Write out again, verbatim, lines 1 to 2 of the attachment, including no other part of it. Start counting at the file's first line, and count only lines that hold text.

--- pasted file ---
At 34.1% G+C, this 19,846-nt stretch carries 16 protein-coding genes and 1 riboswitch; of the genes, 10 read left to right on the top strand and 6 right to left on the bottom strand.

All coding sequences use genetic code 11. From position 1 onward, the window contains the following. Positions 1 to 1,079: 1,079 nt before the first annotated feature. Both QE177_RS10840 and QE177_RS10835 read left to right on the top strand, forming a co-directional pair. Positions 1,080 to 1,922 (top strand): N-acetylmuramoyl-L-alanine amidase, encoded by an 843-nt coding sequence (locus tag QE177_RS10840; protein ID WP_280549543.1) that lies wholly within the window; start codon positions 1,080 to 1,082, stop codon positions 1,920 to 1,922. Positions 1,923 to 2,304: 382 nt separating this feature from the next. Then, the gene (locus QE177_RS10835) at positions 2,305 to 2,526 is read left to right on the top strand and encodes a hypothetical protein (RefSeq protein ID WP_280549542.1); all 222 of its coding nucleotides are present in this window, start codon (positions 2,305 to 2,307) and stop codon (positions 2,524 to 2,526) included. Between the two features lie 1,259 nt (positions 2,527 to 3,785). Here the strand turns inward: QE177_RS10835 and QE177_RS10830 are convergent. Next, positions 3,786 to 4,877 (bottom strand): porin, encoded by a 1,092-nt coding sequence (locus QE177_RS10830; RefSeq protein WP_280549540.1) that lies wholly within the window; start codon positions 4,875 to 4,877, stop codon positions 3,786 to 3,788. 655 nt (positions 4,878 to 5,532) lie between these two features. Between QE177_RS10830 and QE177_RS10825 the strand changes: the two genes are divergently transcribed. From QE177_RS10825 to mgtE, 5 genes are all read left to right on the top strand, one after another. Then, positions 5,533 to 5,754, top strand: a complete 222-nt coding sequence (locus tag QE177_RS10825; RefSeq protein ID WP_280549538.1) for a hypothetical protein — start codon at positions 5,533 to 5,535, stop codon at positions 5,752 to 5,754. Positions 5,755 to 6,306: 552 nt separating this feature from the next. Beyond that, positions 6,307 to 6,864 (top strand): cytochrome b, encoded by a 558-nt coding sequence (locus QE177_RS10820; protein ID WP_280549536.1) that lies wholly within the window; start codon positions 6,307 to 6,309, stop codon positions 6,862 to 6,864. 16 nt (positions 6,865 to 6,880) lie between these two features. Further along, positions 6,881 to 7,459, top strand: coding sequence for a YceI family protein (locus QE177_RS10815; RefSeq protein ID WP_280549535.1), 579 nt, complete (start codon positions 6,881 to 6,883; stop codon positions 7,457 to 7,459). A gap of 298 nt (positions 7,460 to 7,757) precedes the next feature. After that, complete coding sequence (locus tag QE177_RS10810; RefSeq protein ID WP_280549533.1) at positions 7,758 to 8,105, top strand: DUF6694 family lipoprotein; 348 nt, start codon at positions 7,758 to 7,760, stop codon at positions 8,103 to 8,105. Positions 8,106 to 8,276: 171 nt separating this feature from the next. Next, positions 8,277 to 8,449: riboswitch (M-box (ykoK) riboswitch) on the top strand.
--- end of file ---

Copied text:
At 34.1% G+C, this 19,846-nt stretch carries 16 protein-coding genes and 1 riboswitch; of the genes, 10 read left to right on the top strand and 6 right to left on the bottom strand.

All coding sequences use genetic code 11. From position 1 onward, the window contains the following. Positions 1 to 1,079: 1,079 nt before the first annotated feature. Both QE177_RS10840 and QE177_RS10835 read left to right on the top strand, forming a co-directional pair. Positions 1,080 to 1,922 (top strand): N-acetylmuramoyl-L-alanine amidase, encoded by an 843-nt coding sequence (locus tag QE177_RS10840; protein ID WP_280549543.1) that lies wholly within the window; start codon positions 1,080 to 1,082, stop codon positions 1,920 to 1,922. Positions 1,923 to 2,304: 382 nt separating this feature from the next. Then, the gene (locus QE177_RS10835) at positions 2,305 to 2,526 is read left to right on the top strand and encodes a hypothetical protein (RefSeq protein ID WP_280549542.1); all 222 of its coding nucleotides are present in this window, start codon (positions 2,305 to 2,307) and stop codon (positions 2,524 to 2,526) included. Between the two features lie 1,259 nt (positions 2,527 to 3,785). Here the strand turns inward: QE177_RS10835 and QE177_RS10830 are convergent. Next, positions 3,786 to 4,877 (bottom strand): porin, encoded by a 1,092-nt coding sequence (locus QE177_RS10830; RefSeq protein WP_280549540.1) that lies wholly within the window; start codon positions 4,875 to 4,877, stop codon positions 3,786 to 3,788. 655 nt (positions 4,878 to 5,532) lie between these two features. Between QE177_RS10830 and QE177_RS10825 the strand changes: the two genes are divergently transcribed. From QE177_RS10825 to mgtE, 5 genes are all read left to right on the top strand, one after another. Then, positions 5,533 to 5,754, top strand: a complete 222-nt coding sequence (locus tag QE177_RS10825; RefSeq protein ID WP_280549538.1) for a hypothetical protein — start codon at positions 5,533 to 5,535, stop codon at positions 5,752 to 5,754. Positions 5,755 to 6,306: 552 nt separating this feature from the next. Beyond that, positions 6,307 to 6,864 (top strand): cytochrome b, encoded by a 558-nt coding sequence (locus QE177_RS10820; protein ID WP_280549536.1) that lies wholly within the window; start codon positions 6,307 to 6,309, stop codon positions 6,862 to 6,864. 16 nt (positions 6,865 to 6,880) lie between these two features. Further along, positions 6,881 to 7,459, top strand: coding sequence for a YceI family protein (locus QE177_RS10815; RefSeq protein ID WP_280549535.1), 579 nt, complete (start codon positions 6,881 to 6,883; stop codon positions 7,457 to 7,459). A gap of 298 nt (positions 7,460 to 7,757) precedes the next feature. After that, complete coding sequence (locus tag QE177_RS10810; RefSeq protein ID WP_280549533.1) at positions 7,758 to 8,105, top strand: DUF6694 family lipoprotein; 348 nt, start codon at positions 7,758 to 7,760, stop codon at positions 8,103 to 8,105. Positions 8,106 to 8,276: 171 nt separating this feature from the next. Next, positions 8,277 to 8,449: riboswitch (M-box (ykoK) riboswitch) on the top strand.